Once an informal ride, event now sweeps through NASCAR
Patricia Petty , wife of Maurice Petty , dies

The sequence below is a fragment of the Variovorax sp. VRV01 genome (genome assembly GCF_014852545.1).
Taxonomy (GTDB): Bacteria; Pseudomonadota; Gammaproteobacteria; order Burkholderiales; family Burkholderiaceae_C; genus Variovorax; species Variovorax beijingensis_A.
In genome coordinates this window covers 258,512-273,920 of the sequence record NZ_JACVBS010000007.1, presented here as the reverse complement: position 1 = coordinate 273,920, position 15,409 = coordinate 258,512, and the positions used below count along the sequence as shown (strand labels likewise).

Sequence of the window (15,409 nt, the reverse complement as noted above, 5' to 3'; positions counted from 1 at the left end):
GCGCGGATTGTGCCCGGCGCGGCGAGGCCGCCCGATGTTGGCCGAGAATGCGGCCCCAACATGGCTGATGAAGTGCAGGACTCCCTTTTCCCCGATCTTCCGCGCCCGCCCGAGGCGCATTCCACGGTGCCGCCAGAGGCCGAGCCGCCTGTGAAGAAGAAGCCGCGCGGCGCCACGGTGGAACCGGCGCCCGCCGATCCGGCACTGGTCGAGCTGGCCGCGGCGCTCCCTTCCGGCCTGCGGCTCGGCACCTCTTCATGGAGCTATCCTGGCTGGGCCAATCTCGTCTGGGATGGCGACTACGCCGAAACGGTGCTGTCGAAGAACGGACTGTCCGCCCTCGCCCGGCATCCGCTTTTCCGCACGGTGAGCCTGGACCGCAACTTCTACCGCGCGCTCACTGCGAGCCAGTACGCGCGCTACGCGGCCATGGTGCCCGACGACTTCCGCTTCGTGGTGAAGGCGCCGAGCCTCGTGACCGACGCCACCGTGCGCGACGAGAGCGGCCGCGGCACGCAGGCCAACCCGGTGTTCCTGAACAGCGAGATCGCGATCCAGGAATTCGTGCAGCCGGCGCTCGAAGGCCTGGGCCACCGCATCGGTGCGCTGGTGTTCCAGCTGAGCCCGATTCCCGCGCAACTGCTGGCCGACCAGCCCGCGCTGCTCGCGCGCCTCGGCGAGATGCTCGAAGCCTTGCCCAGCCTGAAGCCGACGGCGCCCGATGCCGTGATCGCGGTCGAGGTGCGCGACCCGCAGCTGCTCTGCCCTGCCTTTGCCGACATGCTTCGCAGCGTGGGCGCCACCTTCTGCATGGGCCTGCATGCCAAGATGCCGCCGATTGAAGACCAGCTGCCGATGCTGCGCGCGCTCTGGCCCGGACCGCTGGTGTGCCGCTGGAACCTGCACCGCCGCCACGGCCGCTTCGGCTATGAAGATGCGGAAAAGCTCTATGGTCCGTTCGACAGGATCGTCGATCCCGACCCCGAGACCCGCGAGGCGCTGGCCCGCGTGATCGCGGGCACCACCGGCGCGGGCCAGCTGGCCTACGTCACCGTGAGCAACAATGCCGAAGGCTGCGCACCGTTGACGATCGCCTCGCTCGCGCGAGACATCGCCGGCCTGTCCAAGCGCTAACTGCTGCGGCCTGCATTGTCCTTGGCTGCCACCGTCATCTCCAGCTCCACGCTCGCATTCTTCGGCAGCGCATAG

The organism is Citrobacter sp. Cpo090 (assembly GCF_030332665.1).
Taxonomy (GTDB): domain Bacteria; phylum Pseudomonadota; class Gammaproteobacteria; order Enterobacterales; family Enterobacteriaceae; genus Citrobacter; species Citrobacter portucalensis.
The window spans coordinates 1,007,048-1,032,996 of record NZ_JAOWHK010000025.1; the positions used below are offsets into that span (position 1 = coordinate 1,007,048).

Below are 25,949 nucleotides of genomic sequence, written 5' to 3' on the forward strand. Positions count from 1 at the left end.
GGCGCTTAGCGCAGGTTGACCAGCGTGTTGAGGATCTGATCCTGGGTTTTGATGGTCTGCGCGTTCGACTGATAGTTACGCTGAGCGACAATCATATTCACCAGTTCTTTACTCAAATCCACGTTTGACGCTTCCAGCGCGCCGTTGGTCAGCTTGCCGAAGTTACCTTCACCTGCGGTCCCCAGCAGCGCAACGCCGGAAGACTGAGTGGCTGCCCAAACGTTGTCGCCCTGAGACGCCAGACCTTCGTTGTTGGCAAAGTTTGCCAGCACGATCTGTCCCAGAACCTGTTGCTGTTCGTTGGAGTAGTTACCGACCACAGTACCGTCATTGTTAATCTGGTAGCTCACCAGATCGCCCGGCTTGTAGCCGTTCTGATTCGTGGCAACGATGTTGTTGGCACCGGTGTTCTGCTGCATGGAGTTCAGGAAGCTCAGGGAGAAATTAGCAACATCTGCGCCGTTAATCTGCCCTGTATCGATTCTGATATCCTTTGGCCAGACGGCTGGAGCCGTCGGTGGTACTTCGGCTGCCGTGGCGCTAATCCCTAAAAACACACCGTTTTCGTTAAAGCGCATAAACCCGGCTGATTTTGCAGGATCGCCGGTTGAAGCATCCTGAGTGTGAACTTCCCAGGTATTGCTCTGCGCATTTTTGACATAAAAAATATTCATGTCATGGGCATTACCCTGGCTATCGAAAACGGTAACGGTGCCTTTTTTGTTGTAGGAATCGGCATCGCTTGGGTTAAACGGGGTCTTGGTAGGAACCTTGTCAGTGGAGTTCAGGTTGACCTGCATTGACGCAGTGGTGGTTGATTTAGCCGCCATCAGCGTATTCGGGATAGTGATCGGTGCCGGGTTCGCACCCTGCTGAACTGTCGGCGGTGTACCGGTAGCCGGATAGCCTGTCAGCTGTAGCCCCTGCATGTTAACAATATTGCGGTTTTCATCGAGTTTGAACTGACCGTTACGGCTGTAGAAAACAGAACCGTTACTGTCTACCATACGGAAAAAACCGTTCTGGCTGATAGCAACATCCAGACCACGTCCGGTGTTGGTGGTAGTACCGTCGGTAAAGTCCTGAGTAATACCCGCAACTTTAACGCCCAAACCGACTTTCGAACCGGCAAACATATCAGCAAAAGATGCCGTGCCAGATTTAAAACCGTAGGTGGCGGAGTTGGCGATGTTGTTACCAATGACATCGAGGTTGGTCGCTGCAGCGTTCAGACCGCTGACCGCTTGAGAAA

Wife of Hall of Fame engine builder passed away on Sunday
NASCAR Illustrated: 2014 Persons of the Year